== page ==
If you’re using VRd up front, do you give it continuously until progression, or until adverse events (AEs)?
Yes, that’s what I’ve done, until their neuropathy gets so bad that I stop it, or until they get any neuropathy. I have a pretty low threshold to drop the bortezomib in elderly patients.
What factors do you consider when choosing an induction regimen for a patient like this?
There are patient characteristics, there are disease characteristics, and there are therapy-related factors. I think the heterogeneity of this patient population and the unique situations requires an individualized therapeutic plan. And, frankly, this is one of the things I like most about my job—is getting to know these people and being able to tailor the therapies to what is right for them in a way that works for them best.
What trials and data support the frontline treatment options available in patients who are ineligible for transplant?
Some of the standard ones you think about are MAIA [NCT02252172], which is DRd versus Rd; the ALCYONE trial [NCT02195479]; VISTA [NCT00111319] looking at [bortezomib plus] melphalan and prednisone; the SWOG-S0777 trial [NCT00644228], which demonstrated improved overall survival [OS] for the triplet combination; VRd Lite [NCT01782963], and some of the data there; the FIRST trial [NCT00689936], which established Rd as the standard of care over MPT [melphalan, prednisone, thalidomide (Thalomid)]; and the CLARION trial [NCT01818752], which failed to demonstrate the benefit with carfilzomib [Kyprolis] [over bortezomib with melphalan and prednisone].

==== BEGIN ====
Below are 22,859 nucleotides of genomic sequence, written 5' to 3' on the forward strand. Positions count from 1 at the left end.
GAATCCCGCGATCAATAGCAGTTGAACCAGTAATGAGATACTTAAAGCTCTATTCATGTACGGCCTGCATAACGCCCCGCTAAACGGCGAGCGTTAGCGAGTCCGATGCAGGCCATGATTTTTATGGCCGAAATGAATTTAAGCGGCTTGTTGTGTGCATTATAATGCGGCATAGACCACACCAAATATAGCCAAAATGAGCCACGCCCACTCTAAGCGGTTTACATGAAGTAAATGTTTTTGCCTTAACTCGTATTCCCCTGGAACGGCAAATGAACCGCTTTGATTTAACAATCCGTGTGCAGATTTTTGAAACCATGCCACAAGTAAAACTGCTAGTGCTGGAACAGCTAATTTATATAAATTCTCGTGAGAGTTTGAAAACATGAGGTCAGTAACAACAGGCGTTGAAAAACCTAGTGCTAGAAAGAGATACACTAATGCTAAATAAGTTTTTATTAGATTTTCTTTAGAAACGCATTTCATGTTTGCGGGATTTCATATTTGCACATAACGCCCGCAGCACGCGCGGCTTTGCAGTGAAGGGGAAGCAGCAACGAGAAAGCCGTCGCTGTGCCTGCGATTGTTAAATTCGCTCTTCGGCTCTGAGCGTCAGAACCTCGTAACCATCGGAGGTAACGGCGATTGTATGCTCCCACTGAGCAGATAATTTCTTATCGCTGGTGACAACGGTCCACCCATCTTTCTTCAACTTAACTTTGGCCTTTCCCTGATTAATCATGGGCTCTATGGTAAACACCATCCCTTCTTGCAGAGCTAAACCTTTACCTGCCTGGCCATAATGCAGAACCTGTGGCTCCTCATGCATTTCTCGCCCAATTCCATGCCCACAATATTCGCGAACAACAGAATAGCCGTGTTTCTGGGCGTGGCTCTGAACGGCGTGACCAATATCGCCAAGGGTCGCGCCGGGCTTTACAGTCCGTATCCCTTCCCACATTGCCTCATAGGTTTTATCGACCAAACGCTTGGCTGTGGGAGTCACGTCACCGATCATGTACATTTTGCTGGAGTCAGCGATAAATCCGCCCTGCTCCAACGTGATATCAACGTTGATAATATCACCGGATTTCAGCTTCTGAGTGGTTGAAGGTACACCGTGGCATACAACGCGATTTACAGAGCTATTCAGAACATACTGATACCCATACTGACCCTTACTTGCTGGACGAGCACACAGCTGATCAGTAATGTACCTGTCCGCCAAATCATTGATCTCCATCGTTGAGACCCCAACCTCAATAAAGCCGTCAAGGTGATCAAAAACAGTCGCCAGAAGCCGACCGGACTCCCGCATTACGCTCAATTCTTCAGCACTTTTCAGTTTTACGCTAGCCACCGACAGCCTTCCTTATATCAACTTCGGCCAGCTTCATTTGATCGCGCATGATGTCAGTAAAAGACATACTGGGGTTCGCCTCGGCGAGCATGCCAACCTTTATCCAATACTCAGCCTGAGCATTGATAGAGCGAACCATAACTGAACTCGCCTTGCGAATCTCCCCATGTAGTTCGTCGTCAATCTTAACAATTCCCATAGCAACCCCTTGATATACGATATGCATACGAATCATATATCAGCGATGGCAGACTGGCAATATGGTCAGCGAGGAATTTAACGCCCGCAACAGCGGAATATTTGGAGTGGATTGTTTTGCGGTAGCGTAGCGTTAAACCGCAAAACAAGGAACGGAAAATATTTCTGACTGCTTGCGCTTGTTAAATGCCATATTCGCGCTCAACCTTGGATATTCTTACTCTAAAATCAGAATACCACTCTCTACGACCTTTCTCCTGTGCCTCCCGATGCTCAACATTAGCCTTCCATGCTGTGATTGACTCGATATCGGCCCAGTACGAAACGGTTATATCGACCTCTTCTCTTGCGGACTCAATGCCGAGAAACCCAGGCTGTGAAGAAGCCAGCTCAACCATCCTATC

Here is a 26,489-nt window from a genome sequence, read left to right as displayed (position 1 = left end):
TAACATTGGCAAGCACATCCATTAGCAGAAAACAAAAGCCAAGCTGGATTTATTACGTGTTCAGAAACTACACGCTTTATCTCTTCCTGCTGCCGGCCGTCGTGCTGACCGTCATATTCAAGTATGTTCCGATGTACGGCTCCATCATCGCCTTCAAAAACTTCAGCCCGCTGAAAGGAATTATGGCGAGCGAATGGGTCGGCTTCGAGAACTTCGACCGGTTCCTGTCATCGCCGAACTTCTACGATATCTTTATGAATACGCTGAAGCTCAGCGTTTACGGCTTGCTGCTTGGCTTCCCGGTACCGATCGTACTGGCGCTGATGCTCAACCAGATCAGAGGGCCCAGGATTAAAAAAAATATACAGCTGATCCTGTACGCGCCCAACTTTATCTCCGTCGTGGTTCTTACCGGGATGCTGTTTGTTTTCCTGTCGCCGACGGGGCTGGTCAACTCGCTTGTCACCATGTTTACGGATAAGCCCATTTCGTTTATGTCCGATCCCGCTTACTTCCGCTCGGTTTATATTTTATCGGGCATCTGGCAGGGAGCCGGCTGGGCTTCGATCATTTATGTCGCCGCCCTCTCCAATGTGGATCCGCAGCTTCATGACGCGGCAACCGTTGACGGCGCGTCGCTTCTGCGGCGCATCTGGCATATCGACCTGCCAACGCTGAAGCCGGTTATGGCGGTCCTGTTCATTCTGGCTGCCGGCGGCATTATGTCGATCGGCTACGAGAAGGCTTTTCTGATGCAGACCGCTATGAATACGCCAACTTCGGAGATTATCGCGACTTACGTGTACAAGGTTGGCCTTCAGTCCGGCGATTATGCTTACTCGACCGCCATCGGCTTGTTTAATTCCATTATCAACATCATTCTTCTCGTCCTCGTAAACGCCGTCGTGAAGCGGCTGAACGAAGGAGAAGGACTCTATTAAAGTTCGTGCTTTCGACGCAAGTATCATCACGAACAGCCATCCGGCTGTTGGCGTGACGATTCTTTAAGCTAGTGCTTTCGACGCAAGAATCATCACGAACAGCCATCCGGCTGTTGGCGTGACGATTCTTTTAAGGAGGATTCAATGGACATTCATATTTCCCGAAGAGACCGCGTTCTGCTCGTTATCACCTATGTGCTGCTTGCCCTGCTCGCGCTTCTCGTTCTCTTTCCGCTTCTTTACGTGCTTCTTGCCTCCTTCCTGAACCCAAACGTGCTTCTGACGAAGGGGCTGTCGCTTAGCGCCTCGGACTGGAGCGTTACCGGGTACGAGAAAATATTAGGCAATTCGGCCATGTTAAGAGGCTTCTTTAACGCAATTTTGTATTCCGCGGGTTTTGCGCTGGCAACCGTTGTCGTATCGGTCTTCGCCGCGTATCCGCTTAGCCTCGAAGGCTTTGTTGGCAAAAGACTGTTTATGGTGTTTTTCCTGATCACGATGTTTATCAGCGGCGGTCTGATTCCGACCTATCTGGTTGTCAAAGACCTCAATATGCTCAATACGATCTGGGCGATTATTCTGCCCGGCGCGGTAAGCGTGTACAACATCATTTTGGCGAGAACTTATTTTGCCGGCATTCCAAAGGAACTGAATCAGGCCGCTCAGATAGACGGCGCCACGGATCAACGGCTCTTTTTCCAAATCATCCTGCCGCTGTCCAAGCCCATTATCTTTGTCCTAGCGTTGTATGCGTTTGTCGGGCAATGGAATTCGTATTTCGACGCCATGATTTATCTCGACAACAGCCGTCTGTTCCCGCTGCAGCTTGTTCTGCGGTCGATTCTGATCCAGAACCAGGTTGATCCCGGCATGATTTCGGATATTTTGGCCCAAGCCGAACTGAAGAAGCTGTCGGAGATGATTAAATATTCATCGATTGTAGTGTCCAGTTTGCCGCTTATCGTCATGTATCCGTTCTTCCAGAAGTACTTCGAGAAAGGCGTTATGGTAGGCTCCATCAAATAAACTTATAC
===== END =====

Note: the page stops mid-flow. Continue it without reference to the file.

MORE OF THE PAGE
Comparing [some of] these trials—the overall response rates [were] pretty high overall, CR [complete response] rates were high across different trials, considering that we’re using largely triplets; [same with] progression-free survival [PFS].
Looking at the SWOG-S0777 study that looked at patients that were randomized to RVd versus Rd, patients on the lenalidomide/bortezomib/dexamethasone induction arm, followed by the Rd maintenance, did better in terms of PFS [41 vs 29 months; HR, 0.742; 96% CI, 0.594-0.928; P = .003] and OS [not reached vs 69 months; HR, 0.709; 96% CI, 0.543-0.926; P = .0114].1,2 This highlights the issues that we’re having in multiple myeloma. It took about 6 to 7 years to read out the OS advantage. So, it took a long time to demonstrate the benefit of the triplet versus the doublet, which I think just speaks to the efficacy of our newer regimens, and how it is becoming increasingly hard to demonstrate the OS advantage, and really, why we need better secondary end points.